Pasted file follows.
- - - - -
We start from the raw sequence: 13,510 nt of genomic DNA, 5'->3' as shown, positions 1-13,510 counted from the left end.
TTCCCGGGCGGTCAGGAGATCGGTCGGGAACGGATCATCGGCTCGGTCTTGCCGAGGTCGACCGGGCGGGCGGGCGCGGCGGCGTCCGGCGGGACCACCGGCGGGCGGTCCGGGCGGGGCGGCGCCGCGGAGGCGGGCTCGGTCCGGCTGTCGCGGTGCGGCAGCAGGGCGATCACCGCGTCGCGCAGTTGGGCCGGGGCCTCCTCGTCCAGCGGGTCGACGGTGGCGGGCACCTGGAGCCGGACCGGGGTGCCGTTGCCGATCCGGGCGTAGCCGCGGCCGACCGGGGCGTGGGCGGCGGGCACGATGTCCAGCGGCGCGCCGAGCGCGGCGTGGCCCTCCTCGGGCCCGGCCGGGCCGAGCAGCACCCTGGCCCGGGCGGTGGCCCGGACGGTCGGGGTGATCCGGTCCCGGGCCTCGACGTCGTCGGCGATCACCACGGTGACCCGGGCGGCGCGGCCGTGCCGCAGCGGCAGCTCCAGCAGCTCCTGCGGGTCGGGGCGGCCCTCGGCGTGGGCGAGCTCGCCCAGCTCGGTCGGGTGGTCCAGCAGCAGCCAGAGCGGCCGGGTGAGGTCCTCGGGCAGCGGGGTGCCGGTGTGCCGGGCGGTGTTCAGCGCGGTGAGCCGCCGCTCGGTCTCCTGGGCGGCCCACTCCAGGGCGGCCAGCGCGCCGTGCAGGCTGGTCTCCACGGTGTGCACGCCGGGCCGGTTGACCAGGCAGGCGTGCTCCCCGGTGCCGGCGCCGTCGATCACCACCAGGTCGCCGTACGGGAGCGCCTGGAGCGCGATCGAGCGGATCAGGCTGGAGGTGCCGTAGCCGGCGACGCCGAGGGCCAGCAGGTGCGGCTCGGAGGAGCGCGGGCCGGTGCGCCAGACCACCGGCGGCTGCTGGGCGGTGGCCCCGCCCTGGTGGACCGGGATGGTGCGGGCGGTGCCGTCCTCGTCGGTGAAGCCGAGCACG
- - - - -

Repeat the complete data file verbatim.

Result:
We start from the raw sequence: 13,510 nt of genomic DNA, 5'->3' as shown, positions 1-13,510 counted from the left end.
TTCCCGGGCGGTCAGGAGATCGGTCGGGAACGGATCATCGGCTCGGTCTTGCCGAGGTCGACCGGGCGGGCGGGCGCGGCGGCGTCCGGCGGGACCACCGGCGGGCGGTCCGGGCGGGGCGGCGCCGCGGAGGCGGGCTCGGTCCGGCTGTCGCGGTGCGGCAGCAGGGCGATCACCGCGTCGCGCAGTTGGGCCGGGGCCTCCTCGTCCAGCGGGTCGACGGTGGCGGGCACCTGGAGCCGGACCGGGGTGCCGTTGCCGATCCGGGCGTAGCCGCGGCCGACCGGGGCGTGGGCGGCGGGCACGATGTCCAGCGGCGCGCCGAGCGCGGCGTGGCCCTCCTCGGGCCCGGCCGGGCCGAGCAGCACCCTGGCCCGGGCGGTGGCCCGGACGGTCGGGGTGATCCGGTCCCGGGCCTCGACGTCGTCGGCGATCACCACGGTGACCCGGGCGGCGCGGCCGTGCCGCAGCGGCAGCTCCAGCAGCTCCTGCGGGTCGGGGCGGCCCTCGGCGTGGGCGAGCTCGCCCAGCTCGGTCGGGTGGTCCAGCAGCAGCCAGAGCGGCCGGGTGAGGTCCTCGGGCAGCGGGGTGCCGGTGTGCCGGGCGGTGTTCAGCGCGGTGAGCCGCCGCTCGGTCTCCTGGGCGGCCCACTCCAGGGCGGCCAGCGCGCCGTGCAGGCTGGTCTCCACGGTGTGCACGCCGGGCCGGTTGACCAGGCAGGCGTGCTCCCCGGTGCCGGCGCCGTCGATCACCACCAGGTCGCCGTACGGGAGCGCCTGGAGCGCGATCGAGCGGATCAGGCTGGAGGTGCCGTAGCCGGCGACGCCGAGGGCCAGCAGGTGCGGCTCGGAGGAGCGCGGGCCGGTGCGCCAGACCACCGGCGGCTGCTGGGCGGTGGCCCCGCCCTGGTGGACCGGGATGGTGCGGGCGGTGCCGTCCTCGTCGGTGAAGCCGAGCACG